Page:The Novels of Ivan Turgenev (volume V).djvu/293

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it will not be changed. That I agree to . . . What was it you said? . . . to all or nothing . . . what more would you have? Let us be free! Why these mutual chains? We are alone together now, you love me. I love you; is it possible we have nothing to do but wringing our thoughts out of each other? Look at me, I don't want to talk about mvself, I have never by one word hinted that for me perhaps it was not so easy to set at nought my duty as a wife . . . and, of course, I don't deceive myself, I know I am a criminal, and that he has a right to kill me. Well, what of it? Let us be free, I say. To-day is ours—a life-time 's ours.'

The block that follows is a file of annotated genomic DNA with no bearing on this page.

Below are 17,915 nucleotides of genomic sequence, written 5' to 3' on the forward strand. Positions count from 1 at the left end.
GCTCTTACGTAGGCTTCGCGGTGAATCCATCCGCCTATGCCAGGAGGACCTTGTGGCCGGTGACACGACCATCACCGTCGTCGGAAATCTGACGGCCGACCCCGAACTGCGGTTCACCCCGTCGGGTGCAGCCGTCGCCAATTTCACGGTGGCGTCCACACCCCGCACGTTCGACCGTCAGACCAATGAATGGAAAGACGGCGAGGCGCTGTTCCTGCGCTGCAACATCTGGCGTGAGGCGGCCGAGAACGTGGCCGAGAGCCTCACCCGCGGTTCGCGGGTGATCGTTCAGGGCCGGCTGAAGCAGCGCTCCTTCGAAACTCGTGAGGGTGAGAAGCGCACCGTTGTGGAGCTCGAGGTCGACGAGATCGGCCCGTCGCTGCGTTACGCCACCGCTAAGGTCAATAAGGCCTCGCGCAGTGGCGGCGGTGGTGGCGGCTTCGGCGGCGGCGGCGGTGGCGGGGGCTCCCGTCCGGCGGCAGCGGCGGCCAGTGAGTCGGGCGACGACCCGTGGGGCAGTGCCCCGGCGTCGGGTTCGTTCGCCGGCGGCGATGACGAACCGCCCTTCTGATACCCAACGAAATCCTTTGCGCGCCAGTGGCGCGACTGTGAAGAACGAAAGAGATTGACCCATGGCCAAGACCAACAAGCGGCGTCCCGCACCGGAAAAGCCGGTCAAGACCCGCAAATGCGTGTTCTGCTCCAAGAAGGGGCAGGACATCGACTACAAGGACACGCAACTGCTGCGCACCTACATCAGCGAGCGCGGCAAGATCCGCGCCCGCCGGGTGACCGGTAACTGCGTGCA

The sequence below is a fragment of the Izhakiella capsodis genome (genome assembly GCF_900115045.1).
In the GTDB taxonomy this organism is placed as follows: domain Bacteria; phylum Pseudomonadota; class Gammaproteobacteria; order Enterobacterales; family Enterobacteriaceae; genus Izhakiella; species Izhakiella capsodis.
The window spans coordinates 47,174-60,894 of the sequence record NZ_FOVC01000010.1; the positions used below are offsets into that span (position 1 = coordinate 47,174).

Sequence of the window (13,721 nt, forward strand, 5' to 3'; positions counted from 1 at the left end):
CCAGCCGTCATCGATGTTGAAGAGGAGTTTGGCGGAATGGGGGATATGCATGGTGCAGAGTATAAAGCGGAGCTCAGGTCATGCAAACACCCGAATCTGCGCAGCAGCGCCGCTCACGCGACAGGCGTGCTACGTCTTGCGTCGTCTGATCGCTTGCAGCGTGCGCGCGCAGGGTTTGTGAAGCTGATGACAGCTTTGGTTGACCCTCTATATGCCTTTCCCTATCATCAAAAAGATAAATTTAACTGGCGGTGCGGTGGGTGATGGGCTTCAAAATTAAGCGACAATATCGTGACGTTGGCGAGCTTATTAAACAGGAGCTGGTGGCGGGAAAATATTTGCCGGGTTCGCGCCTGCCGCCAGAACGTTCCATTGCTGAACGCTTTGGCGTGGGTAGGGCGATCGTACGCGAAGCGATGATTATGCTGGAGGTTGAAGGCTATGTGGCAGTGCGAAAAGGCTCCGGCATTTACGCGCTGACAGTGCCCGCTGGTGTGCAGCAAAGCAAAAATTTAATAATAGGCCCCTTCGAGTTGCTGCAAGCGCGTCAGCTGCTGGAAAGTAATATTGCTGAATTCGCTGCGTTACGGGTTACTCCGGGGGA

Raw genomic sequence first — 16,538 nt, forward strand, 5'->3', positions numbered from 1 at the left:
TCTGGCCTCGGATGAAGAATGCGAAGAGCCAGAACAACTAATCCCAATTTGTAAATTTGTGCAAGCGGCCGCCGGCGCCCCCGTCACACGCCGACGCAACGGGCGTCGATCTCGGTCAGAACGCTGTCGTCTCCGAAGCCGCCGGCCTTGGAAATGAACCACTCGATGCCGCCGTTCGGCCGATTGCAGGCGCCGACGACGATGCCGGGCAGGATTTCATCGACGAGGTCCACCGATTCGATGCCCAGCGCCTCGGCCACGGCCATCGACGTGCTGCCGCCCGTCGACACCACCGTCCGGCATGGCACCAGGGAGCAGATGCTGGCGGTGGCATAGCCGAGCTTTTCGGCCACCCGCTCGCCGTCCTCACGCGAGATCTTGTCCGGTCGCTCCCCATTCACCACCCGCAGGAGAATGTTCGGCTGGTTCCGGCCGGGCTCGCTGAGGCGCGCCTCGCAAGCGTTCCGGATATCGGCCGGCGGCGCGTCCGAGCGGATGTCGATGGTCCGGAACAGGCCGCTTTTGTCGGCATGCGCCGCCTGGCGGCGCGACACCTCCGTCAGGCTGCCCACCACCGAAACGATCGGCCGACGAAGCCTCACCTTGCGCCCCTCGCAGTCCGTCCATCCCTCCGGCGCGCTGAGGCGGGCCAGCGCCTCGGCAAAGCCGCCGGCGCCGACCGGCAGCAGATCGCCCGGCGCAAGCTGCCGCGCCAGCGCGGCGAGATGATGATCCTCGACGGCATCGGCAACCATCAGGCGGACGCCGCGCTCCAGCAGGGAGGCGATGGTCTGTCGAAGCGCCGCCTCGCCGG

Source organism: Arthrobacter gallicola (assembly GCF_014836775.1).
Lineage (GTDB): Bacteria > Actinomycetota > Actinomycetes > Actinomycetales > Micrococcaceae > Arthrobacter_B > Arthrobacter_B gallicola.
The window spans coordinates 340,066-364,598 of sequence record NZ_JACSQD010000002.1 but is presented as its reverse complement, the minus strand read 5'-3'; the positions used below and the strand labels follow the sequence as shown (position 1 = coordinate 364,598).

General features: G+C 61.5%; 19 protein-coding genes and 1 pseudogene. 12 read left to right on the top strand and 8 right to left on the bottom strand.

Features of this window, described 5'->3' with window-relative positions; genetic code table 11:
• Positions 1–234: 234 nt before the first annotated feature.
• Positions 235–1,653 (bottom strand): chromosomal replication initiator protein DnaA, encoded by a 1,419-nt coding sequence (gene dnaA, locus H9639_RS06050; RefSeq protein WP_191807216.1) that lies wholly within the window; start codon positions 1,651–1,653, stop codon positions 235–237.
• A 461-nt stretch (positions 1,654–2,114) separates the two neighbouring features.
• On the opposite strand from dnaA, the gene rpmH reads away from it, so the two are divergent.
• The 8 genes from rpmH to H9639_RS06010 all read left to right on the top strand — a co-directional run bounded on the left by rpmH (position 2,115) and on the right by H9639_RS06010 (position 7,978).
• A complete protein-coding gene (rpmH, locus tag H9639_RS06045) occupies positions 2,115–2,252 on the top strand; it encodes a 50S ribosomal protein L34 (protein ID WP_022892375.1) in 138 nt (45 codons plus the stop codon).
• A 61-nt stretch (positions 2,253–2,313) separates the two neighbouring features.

She got up from the arm-chair and looked at Litvinov with her head thrown back, faintly smiling and moving her eyebrows, while with one arm bare to the elbow she pushed back from her face a long tress on which a few tears glistened. A rich scarf slipped from the table and fell on the floor at Irina's feet. She trampled contemptuously on it. 'Or don't you like me, to-day? Have I grown ugly since yesterday? Tell me, have you often seen a prettier hand? And this hair? Tell me, do you love me?'

She clasped him in both arms, held his head close to her bosom, her comb fell out with a ringing sound, and her falling hair wrapped him in a soft flood of fragrance.